Sunday, July 17, 2011

Typhoon Ma-On (Ineng) Update #13

Note: You will find our Video Update at the end of this post.

Typhoon Ma-On has entered the Philippine Area of Responsibility earlier today and is given the local name "Ineng" by PAGASA. Ma-On is now the ninth (9th) cyclone to enter-or form-inside the PAR. It is expected, though, that as early as tonight Ma-On will exit the PAR. The country is not forecast to feel the brunt of the typhoon either.

Typhoon Ma-On (Bagyong Ineng) was last located approximately 650km east southeast of Okinawa or about 1,330km east northeast of Basco, Batanes. Maximum sustained winds have decreased slightly to 195kph gusting to 240kph. Ma-On is moving northwestward at 25kph.

Recent IR and microwave images suggest that the Eyewall Replacement Cycle (EWRC) that began about 12 hours ago may now be ending. Recent image shows the inner eyewall is now almost gone with the outer, and much larger, eyewall beginning to improve. Convection, on the other hand, is still weak and dry air and subsidence from the TUTT continue to disrupt the intensification.

It is expected, though, that after the EWRC is complete, Typhoon Ma-On will begin to re-intensify again probably attaining a peak intensity of around 220kph in 24-36 hours. It will then slowly weaken as it reaches Southern Shikoku.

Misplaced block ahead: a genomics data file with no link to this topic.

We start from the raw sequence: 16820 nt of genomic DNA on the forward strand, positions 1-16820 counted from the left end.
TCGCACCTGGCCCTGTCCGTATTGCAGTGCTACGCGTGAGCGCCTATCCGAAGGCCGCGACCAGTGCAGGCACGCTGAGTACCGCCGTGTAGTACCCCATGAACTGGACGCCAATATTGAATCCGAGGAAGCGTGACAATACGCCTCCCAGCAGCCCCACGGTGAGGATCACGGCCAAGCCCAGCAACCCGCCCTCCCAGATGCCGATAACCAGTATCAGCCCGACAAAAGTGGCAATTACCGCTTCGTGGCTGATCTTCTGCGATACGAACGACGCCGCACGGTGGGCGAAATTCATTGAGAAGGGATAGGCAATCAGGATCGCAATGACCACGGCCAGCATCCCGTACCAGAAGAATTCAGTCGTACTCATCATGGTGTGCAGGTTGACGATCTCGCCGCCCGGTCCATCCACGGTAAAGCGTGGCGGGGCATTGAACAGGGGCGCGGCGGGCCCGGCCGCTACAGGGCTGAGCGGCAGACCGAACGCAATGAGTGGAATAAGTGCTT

Okinawa right now, is beginning to see some gusty winds of 20-30kph. We expect the winds to there to continue increasing throughout today. The islands will see strongest winds tomorrow morning as Ma-On passes some 500km east of Okinawa. Outer rainbands will probably affect them also.

Computer models and weather agencies are now in much better agreement. Our forecast here at SGB, have shifted to the south just a little bit. We are still expecting a landfall in eastern Shikoku or Honshu south of Osaka by Wednesday morning (Japan Time). Based on the favorable sea conditions near Japan, we expect Ma-On to maintain that Category 3 intensity all the way up before making landfall. It should weaken to a Category 2 as it crosses Honshu and eventually to a Category 1 as it passes just south of Tokyo Metropolitan Area. We forecast that by Friday, Ma-On should be over the Pacific Ocean as a tropical storm undergoing an extra-tropical transition.

Based on latest data, tropical storm winds extend as far as 500km away from the storm center so even if the earthquake and tsunami hit areas in Sendai will not feel the full brunt of Ma-On, still expect some strong winds and heavy rain next week.

Video Update

Issued (0830 UTC) 071711

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